Will probably be used for several years applying

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will probably be used for several yearsApplying “materiality” requires judgment, and not everyone judges things similarly. These can lead to lawsuits when accounting firms define materially too liberallyHere is a good working definition: If the accounting treatment of a transaction has an impact on a user's economic decision, then it is material
142-27How to determine when a transaction is “Material”The size of the item is one consideration. But a material transaction in a small company may be immaterial in a larger companyThe nature of the item is also important. A small adjustment to inventory or receivables may be more significant than an adjustment to goodwillAlso, consider the effect of the item on net income or sales. A transaction that allows a company to meet or beat its earnings forecast could be materialAlso, consider the user of the financial statements. Credible definitions of materiality differ across different users2-28BOOKKEEPINGPart 2
152-29Development of Double-Entry BookkeepingHistorical evidence suggests that double-entry bookkeeping (using debits and credits) was first developed in Italy (and possibly the Muslim world) during the 13th century. Luca Pacioli, an Italian monk and mathematician, published the first elements of double-entry bookkeeping as part of a mathematical treatise in 1494. His work was based on the Venetion system of double-entry bookkeeping.2-30Applying the Fundamental Accounting Equation to Transaction AnalysisThe Fundamental Accounting EquationAssets = Liabilities + Stockholders’ Equity (A = L + SE)In other words, total assets must always equal the claims on those assetsSome claims are liabilities; the remaining claims are by the ownersThis equation must always hold in an accounting systemAfter every transaction, the fundamental accounting equation must balanceConsequently, every transaction will have at least two effectson the accounting systemIf only one effect is recorded, the fundamental accounting equation will be out of balance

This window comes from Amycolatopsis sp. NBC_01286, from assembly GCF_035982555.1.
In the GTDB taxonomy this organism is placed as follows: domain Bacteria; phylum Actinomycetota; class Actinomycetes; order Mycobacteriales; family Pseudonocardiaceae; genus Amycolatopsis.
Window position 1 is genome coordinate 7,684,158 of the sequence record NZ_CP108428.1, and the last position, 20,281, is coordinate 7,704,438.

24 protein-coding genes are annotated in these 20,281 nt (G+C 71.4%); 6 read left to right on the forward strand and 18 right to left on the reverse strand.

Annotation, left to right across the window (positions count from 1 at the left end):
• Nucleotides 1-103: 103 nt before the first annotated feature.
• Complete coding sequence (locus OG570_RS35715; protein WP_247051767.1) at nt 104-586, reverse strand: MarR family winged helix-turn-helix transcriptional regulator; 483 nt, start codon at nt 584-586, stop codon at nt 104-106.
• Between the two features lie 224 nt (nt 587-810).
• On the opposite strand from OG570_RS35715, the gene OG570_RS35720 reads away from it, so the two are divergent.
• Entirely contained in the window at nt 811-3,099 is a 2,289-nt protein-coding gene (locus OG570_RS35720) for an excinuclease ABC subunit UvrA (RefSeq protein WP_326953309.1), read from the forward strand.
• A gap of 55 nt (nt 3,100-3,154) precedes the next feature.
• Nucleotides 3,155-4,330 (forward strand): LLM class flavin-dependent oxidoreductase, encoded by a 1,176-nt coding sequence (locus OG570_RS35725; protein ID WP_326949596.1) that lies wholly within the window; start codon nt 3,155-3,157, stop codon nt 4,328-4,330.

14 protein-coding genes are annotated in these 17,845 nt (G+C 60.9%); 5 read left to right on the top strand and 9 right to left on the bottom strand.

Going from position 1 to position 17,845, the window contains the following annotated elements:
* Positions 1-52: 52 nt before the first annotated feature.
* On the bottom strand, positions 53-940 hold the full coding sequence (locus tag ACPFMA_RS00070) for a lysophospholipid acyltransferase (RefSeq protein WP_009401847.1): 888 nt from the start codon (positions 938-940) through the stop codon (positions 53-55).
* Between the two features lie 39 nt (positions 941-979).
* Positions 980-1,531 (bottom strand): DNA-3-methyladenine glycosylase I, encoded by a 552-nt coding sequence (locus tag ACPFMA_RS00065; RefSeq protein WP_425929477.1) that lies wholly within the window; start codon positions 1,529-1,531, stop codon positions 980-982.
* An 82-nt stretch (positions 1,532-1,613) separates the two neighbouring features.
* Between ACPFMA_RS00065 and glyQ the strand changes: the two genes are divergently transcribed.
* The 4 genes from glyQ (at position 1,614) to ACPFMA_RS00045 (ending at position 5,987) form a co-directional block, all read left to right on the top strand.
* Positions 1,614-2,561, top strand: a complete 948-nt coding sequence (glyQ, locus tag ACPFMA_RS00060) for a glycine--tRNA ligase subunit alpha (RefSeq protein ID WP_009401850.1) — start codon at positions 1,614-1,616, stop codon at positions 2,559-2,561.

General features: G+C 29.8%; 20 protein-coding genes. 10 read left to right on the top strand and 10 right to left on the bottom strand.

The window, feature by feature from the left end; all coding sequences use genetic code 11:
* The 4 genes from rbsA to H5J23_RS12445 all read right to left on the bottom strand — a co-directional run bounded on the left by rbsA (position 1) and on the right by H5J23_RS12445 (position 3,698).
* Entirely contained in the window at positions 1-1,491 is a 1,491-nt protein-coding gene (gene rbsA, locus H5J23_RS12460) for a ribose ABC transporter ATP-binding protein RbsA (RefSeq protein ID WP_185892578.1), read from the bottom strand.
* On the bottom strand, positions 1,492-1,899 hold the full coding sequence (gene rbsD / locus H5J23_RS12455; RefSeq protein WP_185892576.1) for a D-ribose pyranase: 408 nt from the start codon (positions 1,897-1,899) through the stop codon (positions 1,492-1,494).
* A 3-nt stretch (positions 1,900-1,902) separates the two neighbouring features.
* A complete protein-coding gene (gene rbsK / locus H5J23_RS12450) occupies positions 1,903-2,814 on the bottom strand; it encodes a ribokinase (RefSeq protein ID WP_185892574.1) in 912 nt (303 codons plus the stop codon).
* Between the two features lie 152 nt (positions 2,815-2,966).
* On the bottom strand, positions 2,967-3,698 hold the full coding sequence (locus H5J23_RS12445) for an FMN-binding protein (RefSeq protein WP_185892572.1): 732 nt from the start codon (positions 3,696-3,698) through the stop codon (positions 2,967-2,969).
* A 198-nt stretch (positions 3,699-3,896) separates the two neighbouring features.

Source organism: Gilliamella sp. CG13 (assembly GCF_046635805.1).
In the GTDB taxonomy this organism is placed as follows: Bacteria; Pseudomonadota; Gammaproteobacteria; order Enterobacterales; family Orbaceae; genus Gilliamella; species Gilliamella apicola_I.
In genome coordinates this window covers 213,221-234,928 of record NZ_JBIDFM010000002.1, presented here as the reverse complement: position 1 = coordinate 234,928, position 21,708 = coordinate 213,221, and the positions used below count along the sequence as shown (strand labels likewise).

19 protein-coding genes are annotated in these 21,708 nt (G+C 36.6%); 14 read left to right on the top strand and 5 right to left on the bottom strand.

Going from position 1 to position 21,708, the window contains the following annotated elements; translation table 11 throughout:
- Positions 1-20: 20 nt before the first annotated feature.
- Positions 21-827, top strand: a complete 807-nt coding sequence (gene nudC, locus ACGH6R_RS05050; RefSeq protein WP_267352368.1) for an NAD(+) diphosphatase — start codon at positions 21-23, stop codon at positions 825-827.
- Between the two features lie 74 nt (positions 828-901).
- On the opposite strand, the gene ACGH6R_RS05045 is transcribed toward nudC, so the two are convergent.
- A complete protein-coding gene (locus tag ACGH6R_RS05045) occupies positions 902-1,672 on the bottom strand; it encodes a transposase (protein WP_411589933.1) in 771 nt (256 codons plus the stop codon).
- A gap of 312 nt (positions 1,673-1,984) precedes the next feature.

162-31Libby Exercise 2-4 (Pages 83)The following events occurred for Johnson Corporation: a.Received $17,000 cash investment from the business owners and distributed 1,000 shares of common stock to them with a market price of $17 per share. b.Purchased $15,000 of equipment, paying $3,000 in cash and owing the rest on accounts payable to the manufacturer.c.Borrowed $10,000 cash from a bank. d.Loaned $800 to an employee who signed a note. Required: For each of the events (a) through (e), perform transaction analysis and indicate the account, amount, and direction of the effect (+ for increase and − for decrease) on the accounting equation. Check that the accounting equation remains in balance after each transaction. Use the following headings:Event Assets = Liabilities + Stockholders’ Equity2-32What Types of Transactions are considered “Accounting Transactions”A transaction is an accounting transactiononly if it meets two conditions:The transaction must be objectively measurable in monetary termsThe transaction must be relevant to the currentfinancial condition of the companyExample:

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